Who will save China's rust belt?
Now that Trump has decided to save America’s rust belt, I thought it would be interesting to look at the issues facing China’s rust belt. Here is the Financial Times:
North-eastern China is facing a demographic crisis as educated millennials abandon the industrial heartland, the country’s worst-performing region.
Planning officials revealed this month that the economy of Liaoning, one of the three northeastern provinces, had shrunk 2.2 per cent in the first nine months of the year — the largest regional contraction in China in seven years. , , ,
For younger workers, the slowdown is made worse by the region’s extreme reliance on the state. Most new jobs in China are created in private companies but north-eastern China is home to the state-backed heavy industrial companies and state-owned farms that form the Communist party’s traditional support base. In some cities, new jobs in government or state-owned enterprises only open when an older worker leaves, leading to a practice whereby parents or other family members will retire to create a slot for a younger relative.
In the 1990s, China’s three north-eastern provinces saw net immigration of 360,000 people, but from 2000 to 2010, 2m left. . . .
China’s 2010 census showed that the fertility rate of the north-east had dropped to only 0.75, too low to replace an ageing labour pool. More recent mid-cycle census data from 2015 has not yet been released, but is likely to show a further decline.
If that 0.75 fertility rate is accurate, it would be by far the world’s lowest rate, for any large region.
Before fixing the problem, let’s think about possible causes:
1. Trade: Many people claim America’s rust belt has been devastated by imports. But China is the world’s largest exporter of goods. It’s also the world’s largest exporter of steel. So trade does not seem to be the culprit.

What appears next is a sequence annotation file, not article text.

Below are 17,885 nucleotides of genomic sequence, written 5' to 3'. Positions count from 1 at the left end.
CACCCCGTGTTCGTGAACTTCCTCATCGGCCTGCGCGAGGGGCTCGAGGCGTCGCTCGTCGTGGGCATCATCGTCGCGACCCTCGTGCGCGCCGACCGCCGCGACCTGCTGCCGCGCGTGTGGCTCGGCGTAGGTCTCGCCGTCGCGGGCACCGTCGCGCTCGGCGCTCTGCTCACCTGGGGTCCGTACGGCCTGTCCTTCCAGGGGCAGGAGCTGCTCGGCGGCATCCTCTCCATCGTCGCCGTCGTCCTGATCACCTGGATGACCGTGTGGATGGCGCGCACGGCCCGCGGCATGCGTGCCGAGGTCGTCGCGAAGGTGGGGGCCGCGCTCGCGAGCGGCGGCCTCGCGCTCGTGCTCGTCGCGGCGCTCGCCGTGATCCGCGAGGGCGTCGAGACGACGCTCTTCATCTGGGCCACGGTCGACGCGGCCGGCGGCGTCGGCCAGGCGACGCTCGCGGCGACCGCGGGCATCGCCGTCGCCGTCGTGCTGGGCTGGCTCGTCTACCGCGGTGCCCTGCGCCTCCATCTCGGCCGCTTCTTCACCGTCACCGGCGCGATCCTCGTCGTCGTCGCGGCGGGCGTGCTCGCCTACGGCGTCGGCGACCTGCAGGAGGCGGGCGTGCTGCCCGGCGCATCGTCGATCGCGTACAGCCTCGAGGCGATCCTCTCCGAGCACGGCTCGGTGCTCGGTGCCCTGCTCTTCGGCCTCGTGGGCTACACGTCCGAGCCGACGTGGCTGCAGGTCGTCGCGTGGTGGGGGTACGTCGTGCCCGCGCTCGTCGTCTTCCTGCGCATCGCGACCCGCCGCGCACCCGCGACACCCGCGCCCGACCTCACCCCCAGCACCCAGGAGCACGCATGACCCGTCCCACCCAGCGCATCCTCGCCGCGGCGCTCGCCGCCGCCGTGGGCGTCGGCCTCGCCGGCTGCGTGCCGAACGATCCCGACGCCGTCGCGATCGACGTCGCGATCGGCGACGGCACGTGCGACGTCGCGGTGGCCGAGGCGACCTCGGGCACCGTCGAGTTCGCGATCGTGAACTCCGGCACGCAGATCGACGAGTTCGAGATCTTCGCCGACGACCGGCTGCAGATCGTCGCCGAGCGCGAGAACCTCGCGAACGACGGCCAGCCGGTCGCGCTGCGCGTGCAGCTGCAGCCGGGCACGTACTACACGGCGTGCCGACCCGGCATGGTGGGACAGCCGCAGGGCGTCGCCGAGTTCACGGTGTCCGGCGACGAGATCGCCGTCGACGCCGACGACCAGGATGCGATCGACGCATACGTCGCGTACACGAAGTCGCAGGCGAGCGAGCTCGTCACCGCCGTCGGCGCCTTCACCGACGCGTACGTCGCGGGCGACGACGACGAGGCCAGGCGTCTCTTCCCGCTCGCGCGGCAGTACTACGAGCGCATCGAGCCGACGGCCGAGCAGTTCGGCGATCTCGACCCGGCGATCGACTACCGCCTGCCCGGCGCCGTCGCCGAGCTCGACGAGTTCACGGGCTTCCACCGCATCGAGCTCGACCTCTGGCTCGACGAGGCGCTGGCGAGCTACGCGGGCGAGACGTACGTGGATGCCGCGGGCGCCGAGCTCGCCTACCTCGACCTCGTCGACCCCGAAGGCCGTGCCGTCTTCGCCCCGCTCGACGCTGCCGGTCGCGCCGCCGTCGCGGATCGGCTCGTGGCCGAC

2. Environmental regulations: But China has relative weak environmental controls, so that doesn’t seem to be the problem either.
3. Neoliberalism: This region is the most state dominated in China, so neoliberalism doesn’t seem to be the problem.
4. Declining output: China’s steel output has soared in recent decades, rising to roughly 50% of global output:
My conclusion? It seems like the “problem” is automation. China’s manufacturing productivity is soaring, and that means that even producing 50% of the world’s steel is no longer enough to keep a rust belt prosperous. In China, it is the free market, high tech cities like Shenzhen and Hangzhou that are booming.
How does this apply to the US? First, our steel output is down about 20% since 1970, even as consumption edged up slightly:
So is that why steel employment has fallen? No, it’s mostly productivity. Steel employment is not down 20%; it’s down closer to 80%:
Are there any lessons here for America? I think there are. People trying to save the rust belt are essentially Luddites. The only way to save those old industrial jobs is though restrictions on productivity growth. Sorry, but there is no other way.
You might think this is all common knowledge among economists. It’s not. Every day I read economists talk about how trade has devastated America’s rust belt. Nope, it’s the productivity, stupid.